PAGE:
2. The Liturgy teaches us to see sacramentally.

God has constituted his creation such that what we see with our eyes is the outward veil of what we do not see. The spiritual and material worlds are not separate and distant from each other.  What is material and visible is the road by which the discerning eye learns to see the spiritual and invisible realities hidden within it. This is most true of the seven sacraments, but the same principle radiates through the whole of the created order. Our visible bodies are the outward clothing of our invisible souls. The visible world hides and partly reveals the invisible presence of God’s life and spirit. The poet Gerard Hopkins evoked this sacramental vision in his poem, “God’s Grandeur”: “The world is charged with the grandeur of God; it will flame out like shining from shook foil.”

The Liturgy, with the Eucharist at its heart, is a particularly intense expression of this wider sacramental reality. Everything visible in the Liturgy points to invisible realities. Architecture, music, vestments, prayers, and preaching all are meant to open up the spiritual world upon which the visible world depends. The bread and wine of the Eucharist, the water of Baptism, the holy oil of Confirmation, bring us face to face with spiritual realities in a particularly powerful way. As we allow our perceptions to be formed by the vision given us in the Liturgy, we learn to see all of life by its clarity.

3. The Liturgy orders our relationship with others.

Every liturgical act, even when we pray it by ourselves, is a communal activity. The Liturgy unites us with our brothers and sisters and forms in us the habit of true communion in the Holy Spirit. Christ is constantly sending up a stream of prayer and praise to the Father in the Church’s liturgical life, and when we pray the Liturgy we enter into that rushing stream and are joined to it.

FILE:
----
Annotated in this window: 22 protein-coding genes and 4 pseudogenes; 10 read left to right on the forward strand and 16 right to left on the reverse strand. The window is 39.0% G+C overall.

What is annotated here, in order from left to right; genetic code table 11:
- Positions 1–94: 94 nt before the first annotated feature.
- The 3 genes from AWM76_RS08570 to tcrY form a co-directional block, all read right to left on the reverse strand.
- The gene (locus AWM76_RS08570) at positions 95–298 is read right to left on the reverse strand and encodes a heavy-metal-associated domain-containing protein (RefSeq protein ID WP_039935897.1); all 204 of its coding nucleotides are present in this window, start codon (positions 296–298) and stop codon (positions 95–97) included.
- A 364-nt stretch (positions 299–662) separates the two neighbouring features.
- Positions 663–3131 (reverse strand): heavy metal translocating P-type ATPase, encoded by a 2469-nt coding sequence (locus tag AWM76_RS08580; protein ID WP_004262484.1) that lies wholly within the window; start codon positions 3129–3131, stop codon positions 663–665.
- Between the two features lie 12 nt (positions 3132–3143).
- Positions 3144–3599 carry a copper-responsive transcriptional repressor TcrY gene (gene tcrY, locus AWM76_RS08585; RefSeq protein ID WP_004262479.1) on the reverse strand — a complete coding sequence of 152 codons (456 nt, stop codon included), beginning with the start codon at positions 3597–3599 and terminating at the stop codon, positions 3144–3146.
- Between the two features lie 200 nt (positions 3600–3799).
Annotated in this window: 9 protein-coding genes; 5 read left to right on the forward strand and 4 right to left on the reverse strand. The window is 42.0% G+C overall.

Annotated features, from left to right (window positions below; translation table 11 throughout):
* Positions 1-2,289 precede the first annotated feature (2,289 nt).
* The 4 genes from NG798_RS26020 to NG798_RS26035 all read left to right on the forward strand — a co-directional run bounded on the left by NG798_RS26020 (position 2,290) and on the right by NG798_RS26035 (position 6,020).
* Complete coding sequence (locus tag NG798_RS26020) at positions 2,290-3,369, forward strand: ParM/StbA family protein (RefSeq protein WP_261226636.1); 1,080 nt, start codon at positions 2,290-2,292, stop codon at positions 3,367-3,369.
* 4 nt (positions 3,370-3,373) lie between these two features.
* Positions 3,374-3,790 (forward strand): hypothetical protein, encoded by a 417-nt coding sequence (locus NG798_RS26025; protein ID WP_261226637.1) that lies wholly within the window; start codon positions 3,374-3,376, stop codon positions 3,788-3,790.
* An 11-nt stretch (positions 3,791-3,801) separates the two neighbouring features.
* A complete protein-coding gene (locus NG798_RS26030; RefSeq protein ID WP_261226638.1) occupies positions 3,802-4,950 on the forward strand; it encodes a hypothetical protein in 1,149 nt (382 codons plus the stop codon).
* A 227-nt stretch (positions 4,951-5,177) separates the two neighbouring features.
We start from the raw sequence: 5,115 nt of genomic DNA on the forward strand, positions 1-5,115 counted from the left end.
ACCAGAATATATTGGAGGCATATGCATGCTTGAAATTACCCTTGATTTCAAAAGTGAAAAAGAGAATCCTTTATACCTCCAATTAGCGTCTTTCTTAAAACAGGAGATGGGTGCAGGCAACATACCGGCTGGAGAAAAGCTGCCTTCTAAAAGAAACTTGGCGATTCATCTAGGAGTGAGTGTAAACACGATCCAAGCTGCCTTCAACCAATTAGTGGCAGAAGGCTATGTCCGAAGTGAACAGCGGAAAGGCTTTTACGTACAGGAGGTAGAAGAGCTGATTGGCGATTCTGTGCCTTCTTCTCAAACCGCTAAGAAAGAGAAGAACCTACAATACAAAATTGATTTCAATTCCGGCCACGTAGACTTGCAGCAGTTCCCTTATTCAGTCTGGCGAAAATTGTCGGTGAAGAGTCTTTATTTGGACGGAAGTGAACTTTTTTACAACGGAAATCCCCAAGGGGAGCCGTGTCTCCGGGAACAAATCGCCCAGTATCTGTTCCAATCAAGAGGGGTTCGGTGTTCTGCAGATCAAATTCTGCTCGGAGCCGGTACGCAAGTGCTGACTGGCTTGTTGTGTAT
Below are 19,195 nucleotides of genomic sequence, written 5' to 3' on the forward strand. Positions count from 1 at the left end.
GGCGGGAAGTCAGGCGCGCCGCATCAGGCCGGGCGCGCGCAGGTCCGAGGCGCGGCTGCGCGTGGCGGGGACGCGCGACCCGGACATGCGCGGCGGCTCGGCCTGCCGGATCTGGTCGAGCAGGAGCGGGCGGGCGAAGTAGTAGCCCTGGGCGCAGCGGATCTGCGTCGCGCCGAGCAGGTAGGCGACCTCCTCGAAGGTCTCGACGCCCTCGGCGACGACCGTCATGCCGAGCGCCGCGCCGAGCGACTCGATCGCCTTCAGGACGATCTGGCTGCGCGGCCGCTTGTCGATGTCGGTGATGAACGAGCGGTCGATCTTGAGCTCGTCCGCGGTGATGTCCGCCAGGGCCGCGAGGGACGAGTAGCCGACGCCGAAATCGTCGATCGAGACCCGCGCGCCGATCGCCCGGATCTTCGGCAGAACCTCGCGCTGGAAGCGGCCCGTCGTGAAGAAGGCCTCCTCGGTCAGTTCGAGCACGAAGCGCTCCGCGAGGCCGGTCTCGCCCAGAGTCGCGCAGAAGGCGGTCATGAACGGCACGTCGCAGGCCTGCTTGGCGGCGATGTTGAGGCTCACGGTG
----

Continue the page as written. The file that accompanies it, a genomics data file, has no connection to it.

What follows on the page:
When God called the Israelites to worship him, he did not simply tell them to worship in whatever way seemed best to them. He gave them a very specific and ordered way of worship, and when some among them chose to worship him differently, he corrected them severely.

There are many ways by which humans can find some measure of unity with one another. There is circumstantial unity, of the kind people experience who happen to be in the same place at the same time, or who have had similar life experiences. There is emotional unity, of the kind people experience when they happen to be in the same emotive state. There is ethnic, familial, and national unity, of the kind people experience who share the same biological or cultural background. These and other forms of unity are natural and often good, but they are necessarily fragile and passing, and sometimes they have become sources of human division. They cannot be the basis of a united humanity. In the Liturgy we learn the proper form of unity meant for the whole human race. We are brought to a communion of mind and will in the Holy Spirit, a unity that stretches across the globe and down the ages, and that penetrates the veil separating those currently alive on earth and those who have passed into eternity. In the Liturgy, the curse of Babel has been overturned, and humanity has begun to experience the unity originally intended by God.